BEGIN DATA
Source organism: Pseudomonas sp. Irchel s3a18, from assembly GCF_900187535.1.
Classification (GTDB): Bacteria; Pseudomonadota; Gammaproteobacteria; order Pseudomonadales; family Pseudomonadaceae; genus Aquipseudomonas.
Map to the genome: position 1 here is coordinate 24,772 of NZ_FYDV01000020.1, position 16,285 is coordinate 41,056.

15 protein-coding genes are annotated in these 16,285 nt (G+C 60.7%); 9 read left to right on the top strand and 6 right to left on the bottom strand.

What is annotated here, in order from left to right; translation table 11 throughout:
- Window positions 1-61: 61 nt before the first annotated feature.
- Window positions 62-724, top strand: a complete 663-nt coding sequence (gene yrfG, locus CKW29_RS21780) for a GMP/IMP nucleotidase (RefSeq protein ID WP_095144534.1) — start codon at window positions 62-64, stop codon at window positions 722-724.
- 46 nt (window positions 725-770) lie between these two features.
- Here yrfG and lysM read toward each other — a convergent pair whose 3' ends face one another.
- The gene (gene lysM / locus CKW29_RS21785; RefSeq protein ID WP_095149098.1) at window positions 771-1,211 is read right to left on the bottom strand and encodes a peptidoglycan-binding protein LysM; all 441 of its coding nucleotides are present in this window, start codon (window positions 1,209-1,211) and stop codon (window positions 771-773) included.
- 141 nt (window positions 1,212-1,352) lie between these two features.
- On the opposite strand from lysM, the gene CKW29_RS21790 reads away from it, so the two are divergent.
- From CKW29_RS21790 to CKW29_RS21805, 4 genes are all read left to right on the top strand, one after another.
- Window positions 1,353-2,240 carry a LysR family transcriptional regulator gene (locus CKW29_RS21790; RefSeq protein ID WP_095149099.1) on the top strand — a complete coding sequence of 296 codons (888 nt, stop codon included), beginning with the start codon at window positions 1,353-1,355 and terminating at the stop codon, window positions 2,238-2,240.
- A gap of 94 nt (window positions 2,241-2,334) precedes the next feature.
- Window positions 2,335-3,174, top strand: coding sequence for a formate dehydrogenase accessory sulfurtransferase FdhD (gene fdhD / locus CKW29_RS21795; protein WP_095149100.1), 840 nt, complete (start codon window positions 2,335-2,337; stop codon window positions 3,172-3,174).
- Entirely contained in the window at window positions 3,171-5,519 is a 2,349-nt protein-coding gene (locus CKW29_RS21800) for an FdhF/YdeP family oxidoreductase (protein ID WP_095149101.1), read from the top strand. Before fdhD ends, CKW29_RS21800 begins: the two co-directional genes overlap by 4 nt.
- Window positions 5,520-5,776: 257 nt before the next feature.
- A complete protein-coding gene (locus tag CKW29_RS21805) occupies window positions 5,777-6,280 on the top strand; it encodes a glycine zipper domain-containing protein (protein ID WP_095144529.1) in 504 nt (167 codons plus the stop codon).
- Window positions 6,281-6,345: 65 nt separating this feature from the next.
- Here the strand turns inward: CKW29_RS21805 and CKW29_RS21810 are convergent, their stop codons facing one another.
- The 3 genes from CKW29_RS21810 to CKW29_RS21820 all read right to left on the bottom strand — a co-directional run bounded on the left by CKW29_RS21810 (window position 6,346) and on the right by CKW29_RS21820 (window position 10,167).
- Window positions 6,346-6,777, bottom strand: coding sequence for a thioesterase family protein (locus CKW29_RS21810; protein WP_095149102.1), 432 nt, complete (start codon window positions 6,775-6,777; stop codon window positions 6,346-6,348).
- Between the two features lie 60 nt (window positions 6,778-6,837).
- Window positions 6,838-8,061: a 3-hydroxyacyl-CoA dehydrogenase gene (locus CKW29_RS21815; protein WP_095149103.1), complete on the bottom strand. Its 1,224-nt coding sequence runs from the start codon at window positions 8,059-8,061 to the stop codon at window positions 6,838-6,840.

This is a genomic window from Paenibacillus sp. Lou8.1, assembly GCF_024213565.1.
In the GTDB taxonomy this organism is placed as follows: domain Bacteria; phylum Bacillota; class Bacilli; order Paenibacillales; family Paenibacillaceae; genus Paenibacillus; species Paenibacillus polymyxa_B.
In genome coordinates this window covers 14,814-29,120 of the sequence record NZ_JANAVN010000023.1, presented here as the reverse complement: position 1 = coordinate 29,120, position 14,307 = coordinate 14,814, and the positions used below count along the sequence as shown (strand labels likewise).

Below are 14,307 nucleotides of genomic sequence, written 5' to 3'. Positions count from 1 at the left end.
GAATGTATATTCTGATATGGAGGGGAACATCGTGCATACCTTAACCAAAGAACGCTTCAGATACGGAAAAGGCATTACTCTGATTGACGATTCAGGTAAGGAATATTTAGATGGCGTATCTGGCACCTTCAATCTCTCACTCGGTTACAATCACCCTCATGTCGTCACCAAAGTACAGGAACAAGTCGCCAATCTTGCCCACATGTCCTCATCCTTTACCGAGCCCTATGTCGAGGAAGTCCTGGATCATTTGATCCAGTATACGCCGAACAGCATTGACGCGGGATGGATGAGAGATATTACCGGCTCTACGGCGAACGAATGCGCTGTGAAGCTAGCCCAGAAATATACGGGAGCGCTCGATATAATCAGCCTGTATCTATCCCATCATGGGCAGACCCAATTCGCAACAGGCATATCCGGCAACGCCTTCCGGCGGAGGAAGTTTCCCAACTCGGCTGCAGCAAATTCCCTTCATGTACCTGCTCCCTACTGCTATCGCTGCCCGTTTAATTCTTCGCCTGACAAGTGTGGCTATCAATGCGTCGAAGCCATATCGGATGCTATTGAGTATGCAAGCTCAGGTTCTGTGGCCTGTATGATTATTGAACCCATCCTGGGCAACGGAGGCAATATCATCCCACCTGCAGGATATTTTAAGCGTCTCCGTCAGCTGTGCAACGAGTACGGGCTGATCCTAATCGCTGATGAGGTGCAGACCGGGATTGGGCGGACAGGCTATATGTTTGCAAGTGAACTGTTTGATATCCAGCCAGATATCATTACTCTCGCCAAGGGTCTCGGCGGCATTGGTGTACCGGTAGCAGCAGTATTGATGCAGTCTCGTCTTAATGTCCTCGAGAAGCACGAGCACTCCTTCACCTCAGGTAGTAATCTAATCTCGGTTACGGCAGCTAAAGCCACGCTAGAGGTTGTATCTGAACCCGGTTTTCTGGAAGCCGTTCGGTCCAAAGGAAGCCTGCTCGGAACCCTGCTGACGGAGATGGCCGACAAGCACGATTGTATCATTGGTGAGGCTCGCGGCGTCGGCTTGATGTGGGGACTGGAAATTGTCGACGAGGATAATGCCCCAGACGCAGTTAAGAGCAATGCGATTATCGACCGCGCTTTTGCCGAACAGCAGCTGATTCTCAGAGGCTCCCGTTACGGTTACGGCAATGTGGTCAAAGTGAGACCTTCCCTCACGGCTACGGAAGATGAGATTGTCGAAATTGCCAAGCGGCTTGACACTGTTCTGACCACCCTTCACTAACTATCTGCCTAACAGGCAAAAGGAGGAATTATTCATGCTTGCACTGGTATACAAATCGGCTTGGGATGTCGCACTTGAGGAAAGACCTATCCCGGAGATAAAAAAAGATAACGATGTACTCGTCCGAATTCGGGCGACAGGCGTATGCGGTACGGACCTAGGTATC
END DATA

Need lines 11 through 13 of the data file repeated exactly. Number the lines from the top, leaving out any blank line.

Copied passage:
- 141 nt (window positions 1,212-1,352) lie between these two features.
- On the opposite strand from lysM, the gene CKW29_RS21790 reads away from it, so the two are divergent.
- From CKW29_RS21790 to CKW29_RS21805, 4 genes are all read left to right on the top strand, one after another.